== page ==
This group were the main characters of the feature, and the book would face multiple changes. First, the Hop Harrigan’s creator decided to test out Hop Harrigan as a superhero, so Hop Harrigan had a costume for a few issues. Next, during World War II, like many other characters, Hop Harrigan and his friends joined the US Army Air Corps to fight in the war. Finally, Hop Harrigan appeared under the name of Black Lamp. Hop Harrigan would last appear in All-American Comics with issue 99. 

 

Ghost Patrol

Ghost Patrol in Who’s Who: The Definitive Directory of the DC Universe #9. Credit: Luke McDonnell, Karl Kesel

First appearing in Flash Comics #29, the Ghost Patrol was a group of undead aviators that operated during World War II. They were created by Ted Udall and Frank Harry. They consist of Fred, Pedro, and Slim, who were pilots whose planes were sabotaged because they refused to bomb innocent civilians. They did not die, but instead became beings in a state of limbo, neither alive nor dead. They were able to appear and disappear at will. They decided to use their newfound powers to become the Ghost Patrol in order to fight German soldiers during World War II. After the war, they decided to fight every-day criminals. 

 

They lasted in print until Flash Comics #104, when the title was canceled. In reality, they actually lasted for 6 more issues, and possibly more, as DC Comics worked far enough ahead that they had at least Flash Comics #110 completed, but it is possible there are more, as we only know about them appearing in Flash Comics #110 because Marv Wolfman saved some of the original art, and it is speculated the page that was found was from his work saving the panels when he was an intern.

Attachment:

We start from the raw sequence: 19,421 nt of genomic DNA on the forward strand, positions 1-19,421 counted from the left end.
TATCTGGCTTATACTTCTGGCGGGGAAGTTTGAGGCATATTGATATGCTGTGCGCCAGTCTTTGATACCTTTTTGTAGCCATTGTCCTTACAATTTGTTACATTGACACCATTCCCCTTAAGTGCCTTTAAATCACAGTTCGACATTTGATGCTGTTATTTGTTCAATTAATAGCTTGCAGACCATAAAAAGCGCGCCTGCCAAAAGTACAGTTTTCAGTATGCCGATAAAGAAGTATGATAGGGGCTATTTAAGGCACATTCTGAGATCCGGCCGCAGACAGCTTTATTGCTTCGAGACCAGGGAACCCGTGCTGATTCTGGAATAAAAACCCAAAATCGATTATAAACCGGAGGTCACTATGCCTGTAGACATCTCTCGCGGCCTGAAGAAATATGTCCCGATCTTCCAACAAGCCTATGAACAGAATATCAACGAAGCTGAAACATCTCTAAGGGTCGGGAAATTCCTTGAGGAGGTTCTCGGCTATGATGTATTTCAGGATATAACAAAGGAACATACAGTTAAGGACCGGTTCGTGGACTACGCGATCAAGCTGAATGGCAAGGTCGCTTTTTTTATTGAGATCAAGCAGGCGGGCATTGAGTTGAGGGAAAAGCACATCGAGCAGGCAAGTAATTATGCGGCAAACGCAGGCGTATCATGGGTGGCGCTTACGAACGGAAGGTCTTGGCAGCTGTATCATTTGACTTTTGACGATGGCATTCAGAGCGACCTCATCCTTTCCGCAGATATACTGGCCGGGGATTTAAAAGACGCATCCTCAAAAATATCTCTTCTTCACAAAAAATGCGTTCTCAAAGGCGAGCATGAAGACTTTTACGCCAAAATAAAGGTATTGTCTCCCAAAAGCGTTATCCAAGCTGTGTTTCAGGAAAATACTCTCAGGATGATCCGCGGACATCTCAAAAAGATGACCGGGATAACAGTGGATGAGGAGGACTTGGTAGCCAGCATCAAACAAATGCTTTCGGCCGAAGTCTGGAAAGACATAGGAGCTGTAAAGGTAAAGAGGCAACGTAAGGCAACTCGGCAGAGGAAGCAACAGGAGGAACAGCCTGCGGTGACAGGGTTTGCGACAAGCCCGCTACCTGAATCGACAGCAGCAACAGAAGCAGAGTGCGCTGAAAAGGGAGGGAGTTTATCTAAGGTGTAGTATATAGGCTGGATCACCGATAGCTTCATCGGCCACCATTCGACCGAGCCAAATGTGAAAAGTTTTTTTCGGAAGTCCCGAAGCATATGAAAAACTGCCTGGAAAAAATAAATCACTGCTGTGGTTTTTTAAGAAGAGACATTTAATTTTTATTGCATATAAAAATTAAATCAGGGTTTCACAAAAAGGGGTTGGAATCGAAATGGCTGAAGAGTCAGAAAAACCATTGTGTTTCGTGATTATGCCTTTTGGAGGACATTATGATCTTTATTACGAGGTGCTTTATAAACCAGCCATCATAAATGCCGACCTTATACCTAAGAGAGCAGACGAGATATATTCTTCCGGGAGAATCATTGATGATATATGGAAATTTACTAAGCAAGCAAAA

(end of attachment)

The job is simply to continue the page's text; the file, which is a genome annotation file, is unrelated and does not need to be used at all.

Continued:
Slam Bradley

Slam Bradley in Who’s Who: The Definitive Directory of the DC Universe #21
Credit: Jim Aparo

Slam Bradley was an early creation of Superman creators Jerry Seigel and Joe Shuster. He first appeared in Detective Comics #1 and was originally conceived by Malcolm Wheeler-Nicholson, publisher of National Comics, which became DC Comics. Wheeler-Nicholson contacted Jerry Seigel and stated, in a letter dated May 13, 1936, “We want a detective hero called ‘Slam Bradley’. He is to be an amateur, called in by the police to help unravel difficult cases. He should combine both brains and brawn, be able to think quickly and reason cleverly and able as well to slam bang his way out of a bar room brawl or mob attack.”

 

Slam Bradley originally was located in Cleaveland, Ohio, which was the birthplace of Jerry Siegel, and the place where Jerry Siegel and Joe Shuster first met. Slam Bradley then moved to New York City, which was the location of the major comic publishers, including National Comics, which Jerry Siegel and Joe Shuster worked for.